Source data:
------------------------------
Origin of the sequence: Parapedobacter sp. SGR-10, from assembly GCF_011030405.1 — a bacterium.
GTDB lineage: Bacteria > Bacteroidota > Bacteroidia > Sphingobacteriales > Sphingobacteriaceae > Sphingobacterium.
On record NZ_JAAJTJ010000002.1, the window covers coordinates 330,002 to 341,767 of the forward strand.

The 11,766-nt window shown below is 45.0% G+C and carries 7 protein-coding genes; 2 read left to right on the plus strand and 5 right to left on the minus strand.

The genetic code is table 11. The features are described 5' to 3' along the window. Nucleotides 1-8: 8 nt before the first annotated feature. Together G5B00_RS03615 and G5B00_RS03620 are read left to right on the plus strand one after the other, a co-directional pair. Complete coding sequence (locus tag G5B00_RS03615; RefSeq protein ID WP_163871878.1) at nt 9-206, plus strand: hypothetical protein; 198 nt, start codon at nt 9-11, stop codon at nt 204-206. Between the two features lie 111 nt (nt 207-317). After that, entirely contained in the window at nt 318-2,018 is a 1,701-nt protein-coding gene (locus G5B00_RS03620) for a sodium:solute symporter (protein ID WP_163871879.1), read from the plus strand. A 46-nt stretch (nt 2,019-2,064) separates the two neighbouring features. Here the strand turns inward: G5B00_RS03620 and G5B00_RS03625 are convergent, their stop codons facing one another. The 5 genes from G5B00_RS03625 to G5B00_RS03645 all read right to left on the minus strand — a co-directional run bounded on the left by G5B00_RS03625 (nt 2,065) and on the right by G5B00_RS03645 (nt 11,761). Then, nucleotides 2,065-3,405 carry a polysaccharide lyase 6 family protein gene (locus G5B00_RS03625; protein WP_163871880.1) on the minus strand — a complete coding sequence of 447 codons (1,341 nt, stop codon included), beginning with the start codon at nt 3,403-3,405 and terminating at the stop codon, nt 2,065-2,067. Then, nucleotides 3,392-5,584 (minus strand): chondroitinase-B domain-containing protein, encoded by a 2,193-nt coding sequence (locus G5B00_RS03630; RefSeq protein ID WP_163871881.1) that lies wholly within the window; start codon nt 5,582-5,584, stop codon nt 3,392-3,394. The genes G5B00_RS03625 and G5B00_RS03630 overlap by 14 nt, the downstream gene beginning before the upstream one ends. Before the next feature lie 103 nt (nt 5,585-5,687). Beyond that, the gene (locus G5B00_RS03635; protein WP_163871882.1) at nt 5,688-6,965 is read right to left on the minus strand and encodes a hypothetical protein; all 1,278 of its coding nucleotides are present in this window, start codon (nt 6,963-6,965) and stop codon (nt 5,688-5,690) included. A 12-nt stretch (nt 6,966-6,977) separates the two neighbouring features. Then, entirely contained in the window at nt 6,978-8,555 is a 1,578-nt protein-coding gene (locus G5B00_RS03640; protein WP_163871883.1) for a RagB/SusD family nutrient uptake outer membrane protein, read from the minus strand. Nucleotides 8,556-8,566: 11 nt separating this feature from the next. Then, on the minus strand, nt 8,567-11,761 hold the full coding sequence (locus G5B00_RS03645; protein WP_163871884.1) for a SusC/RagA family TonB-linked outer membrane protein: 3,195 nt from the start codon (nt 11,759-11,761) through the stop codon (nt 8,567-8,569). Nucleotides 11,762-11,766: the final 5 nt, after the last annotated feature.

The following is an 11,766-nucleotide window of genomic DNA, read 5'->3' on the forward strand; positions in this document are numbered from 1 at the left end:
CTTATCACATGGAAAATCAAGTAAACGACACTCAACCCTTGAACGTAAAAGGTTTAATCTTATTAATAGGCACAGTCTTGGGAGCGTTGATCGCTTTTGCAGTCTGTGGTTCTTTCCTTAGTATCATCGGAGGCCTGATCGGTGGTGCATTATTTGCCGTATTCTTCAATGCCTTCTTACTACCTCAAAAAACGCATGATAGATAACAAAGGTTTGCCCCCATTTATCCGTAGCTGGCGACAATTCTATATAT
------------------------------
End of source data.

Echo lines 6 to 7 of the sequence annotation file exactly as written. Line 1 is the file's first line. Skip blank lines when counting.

The following is an 11,766-nucleotide window of genomic DNA, read 5'->3' on the forward strand; positions in this document are numbered from 1 at the left end:
CTTATCACATGGAAAATCAAGTAAACGACACTCAACCCTTGAACGTAAAAGGTTTAATCTTATTAATAGGCACAGTCTTGGGAGCGTTGATCGCTTTTGCAGTCTGTGGTTCTTTCCTTAGTATCATCGGAGGCCTGATCGGTGGTGCATTATTTGCCGTATTCTTCAATGCCTTCTTACTACCTCAAAAAACGCATGATAGATAACAAAGGTTTGCCCCCATTTATCCGTAGCTGGCGACAATTCTATATAT